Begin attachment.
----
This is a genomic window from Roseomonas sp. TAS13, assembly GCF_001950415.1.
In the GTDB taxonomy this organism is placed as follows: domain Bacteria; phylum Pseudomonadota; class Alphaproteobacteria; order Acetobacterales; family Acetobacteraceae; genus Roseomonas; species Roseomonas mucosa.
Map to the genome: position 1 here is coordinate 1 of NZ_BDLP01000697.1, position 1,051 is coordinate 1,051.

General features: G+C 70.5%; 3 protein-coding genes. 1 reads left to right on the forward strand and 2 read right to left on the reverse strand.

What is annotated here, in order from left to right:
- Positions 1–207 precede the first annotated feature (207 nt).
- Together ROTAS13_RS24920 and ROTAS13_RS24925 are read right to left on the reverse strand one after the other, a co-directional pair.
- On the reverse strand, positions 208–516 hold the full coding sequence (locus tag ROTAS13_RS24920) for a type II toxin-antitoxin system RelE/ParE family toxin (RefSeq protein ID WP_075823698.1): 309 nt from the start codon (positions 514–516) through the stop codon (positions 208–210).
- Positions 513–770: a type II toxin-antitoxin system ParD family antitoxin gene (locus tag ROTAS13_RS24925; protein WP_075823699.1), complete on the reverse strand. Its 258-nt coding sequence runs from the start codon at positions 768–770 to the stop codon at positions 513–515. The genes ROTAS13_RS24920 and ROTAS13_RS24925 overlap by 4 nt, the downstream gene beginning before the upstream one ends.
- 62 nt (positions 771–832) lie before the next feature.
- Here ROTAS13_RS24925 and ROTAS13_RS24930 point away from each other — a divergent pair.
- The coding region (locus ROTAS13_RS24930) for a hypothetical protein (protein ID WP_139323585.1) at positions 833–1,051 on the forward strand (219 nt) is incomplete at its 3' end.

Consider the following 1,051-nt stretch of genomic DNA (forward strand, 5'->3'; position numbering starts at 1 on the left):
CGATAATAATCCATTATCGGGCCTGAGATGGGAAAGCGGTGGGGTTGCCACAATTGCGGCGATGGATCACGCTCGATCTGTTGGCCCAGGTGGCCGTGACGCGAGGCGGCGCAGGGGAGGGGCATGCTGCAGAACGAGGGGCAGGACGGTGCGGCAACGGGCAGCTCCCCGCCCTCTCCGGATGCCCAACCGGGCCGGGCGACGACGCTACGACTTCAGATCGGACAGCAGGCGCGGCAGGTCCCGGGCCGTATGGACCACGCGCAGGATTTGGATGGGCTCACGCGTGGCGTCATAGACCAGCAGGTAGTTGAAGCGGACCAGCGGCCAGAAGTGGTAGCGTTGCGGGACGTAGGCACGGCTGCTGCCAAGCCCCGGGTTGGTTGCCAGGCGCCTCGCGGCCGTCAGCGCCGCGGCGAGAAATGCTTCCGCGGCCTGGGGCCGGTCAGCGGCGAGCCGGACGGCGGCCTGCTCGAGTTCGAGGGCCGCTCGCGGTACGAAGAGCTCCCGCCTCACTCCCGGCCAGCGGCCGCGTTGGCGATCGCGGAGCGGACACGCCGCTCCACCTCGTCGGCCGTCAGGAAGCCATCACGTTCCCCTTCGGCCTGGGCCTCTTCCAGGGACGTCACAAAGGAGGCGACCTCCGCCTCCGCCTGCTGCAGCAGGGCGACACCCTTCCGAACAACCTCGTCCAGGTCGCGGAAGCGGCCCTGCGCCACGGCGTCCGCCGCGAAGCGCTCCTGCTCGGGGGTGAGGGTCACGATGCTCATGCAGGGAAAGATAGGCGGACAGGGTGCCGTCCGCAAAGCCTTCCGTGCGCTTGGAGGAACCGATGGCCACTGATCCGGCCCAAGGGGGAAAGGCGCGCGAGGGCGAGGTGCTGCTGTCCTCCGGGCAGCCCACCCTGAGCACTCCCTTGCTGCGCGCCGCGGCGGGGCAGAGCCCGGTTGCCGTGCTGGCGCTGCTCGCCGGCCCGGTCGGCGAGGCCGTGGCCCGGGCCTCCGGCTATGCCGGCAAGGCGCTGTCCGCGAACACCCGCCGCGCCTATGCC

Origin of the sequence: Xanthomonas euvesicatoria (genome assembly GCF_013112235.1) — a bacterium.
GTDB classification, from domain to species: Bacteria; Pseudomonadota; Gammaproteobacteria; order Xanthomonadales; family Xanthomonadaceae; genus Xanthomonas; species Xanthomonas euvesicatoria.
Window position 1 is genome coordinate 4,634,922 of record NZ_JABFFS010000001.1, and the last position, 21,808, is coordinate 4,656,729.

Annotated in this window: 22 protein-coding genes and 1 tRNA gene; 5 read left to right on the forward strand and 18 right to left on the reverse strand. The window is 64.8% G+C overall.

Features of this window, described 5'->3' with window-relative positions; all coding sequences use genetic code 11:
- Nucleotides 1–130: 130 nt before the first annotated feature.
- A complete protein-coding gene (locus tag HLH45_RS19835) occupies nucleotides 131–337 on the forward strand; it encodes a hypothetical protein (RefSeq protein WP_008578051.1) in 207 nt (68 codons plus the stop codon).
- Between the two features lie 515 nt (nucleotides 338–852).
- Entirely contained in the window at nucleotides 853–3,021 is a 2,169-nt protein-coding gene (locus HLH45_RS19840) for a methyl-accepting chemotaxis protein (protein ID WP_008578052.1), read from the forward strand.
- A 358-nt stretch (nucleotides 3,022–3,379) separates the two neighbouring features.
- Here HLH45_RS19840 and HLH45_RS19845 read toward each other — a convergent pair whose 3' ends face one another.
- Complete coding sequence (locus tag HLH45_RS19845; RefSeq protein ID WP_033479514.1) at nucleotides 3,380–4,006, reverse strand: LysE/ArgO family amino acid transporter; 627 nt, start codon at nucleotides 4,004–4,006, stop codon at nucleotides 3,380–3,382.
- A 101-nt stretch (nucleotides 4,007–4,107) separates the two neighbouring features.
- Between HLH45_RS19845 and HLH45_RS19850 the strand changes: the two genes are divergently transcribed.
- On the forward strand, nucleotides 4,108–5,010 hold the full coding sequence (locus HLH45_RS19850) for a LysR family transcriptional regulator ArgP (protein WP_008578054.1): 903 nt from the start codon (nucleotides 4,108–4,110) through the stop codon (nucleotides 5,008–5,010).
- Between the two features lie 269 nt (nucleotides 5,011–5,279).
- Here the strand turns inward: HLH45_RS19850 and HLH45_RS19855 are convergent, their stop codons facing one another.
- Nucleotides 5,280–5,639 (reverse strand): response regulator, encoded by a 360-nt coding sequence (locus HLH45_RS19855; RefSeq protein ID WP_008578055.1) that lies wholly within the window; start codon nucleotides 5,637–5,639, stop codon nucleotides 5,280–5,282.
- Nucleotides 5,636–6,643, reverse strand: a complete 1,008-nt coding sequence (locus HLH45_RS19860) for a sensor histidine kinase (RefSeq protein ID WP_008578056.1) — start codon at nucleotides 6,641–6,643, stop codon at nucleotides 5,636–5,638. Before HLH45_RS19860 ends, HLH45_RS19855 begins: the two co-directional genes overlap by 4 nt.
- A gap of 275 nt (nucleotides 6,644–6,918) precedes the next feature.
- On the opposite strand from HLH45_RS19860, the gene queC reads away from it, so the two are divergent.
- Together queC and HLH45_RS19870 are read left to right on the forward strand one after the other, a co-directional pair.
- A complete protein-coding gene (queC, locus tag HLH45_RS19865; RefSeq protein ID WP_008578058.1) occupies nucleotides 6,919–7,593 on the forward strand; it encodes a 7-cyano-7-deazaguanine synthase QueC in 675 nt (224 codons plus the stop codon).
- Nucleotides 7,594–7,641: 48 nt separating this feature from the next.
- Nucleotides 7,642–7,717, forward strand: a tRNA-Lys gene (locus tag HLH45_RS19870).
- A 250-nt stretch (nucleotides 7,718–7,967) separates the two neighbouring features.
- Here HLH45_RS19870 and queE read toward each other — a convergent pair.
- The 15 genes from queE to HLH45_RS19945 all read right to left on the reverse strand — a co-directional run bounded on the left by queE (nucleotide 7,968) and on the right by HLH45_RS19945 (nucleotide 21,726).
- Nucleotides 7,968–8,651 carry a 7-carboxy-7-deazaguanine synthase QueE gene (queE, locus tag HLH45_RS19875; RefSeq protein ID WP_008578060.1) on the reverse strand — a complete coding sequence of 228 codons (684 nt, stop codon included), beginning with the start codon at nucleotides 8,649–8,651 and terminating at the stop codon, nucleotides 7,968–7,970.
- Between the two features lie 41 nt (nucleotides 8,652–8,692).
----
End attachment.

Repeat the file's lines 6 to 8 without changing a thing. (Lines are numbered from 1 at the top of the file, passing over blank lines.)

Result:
- Positions 1–207 precede the first annotated feature (207 nt).
- Together ROTAS13_RS24920 and ROTAS13_RS24925 are read right to left on the reverse strand one after the other, a co-directional pair.
- On the reverse strand, positions 208–516 hold the full coding sequence (locus tag ROTAS13_RS24920) for a type II toxin-antitoxin system RelE/ParE family toxin (RefSeq protein ID WP_075823698.1): 309 nt from the start codon (positions 514–516) through the stop codon (positions 208–210).